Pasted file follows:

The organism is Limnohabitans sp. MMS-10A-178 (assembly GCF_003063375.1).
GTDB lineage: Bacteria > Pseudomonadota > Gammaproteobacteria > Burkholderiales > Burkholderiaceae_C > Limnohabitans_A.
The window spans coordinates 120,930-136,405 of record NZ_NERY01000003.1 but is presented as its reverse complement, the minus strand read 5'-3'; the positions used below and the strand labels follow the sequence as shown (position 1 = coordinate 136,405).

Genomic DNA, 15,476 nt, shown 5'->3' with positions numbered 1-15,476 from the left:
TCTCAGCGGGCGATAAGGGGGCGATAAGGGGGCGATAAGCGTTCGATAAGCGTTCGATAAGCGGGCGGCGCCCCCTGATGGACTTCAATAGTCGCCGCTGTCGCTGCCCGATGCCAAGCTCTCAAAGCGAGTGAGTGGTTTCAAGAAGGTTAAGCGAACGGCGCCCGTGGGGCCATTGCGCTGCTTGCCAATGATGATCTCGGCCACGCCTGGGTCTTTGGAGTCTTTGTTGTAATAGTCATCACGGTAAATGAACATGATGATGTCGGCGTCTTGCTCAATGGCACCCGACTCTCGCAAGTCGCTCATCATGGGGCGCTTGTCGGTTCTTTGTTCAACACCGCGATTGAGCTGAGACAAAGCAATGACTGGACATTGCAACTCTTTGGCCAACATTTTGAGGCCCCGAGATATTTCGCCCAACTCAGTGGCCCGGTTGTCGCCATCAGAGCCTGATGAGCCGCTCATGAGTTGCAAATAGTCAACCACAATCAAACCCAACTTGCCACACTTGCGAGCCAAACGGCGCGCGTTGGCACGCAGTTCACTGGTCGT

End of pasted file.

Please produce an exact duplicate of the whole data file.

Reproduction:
The organism is Limnohabitans sp. MMS-10A-178 (assembly GCF_003063375.1).
GTDB lineage: Bacteria > Pseudomonadota > Gammaproteobacteria > Burkholderiales > Burkholderiaceae_C > Limnohabitans_A.
The window spans coordinates 120,930-136,405 of record NZ_NERY01000003.1 but is presented as its reverse complement, the minus strand read 5'-3'; the positions used below and the strand labels follow the sequence as shown (position 1 = coordinate 136,405).

Genomic DNA, 15,476 nt, shown 5'->3' with positions numbered 1-15,476 from the left:
TCTCAGCGGGCGATAAGGGGGCGATAAGGGGGCGATAAGCGTTCGATAAGCGTTCGATAAGCGGGCGGCGCCCCCTGATGGACTTCAATAGTCGCCGCTGTCGCTGCCCGATGCCAAGCTCTCAAAGCGAGTGAGTGGTTTCAAGAAGGTTAAGCGAACGGCGCCCGTGGGGCCATTGCGCTGCTTGCCAATGATGATCTCGGCCACGCCTGGGTCTTTGGAGTCTTTGTTGTAATAGTCATCACGGTAAATGAACATGATGATGTCGGCGTCTTGCTCAATGGCACCCGACTCTCGCAAGTCGCTCATCATGGGGCGCTTGTCGGTTCTTTGTTCAACACCGCGATTGAGCTGAGACAAAGCAATGACTGGACATTGCAACTCTTTGGCCAACATTTTGAGGCCCCGAGATATTTCGCCCAACTCAGTGGCCCGGTTGTCGCCATCAGAGCCTGATGAGCCGCTCATGAGTTGCAAATAGTCAACCACAATCAAACCCAACTTGCCACACTTGCGAGCCAAACGGCGCGCGTTGGCACGCAGTTCACTGGTCGT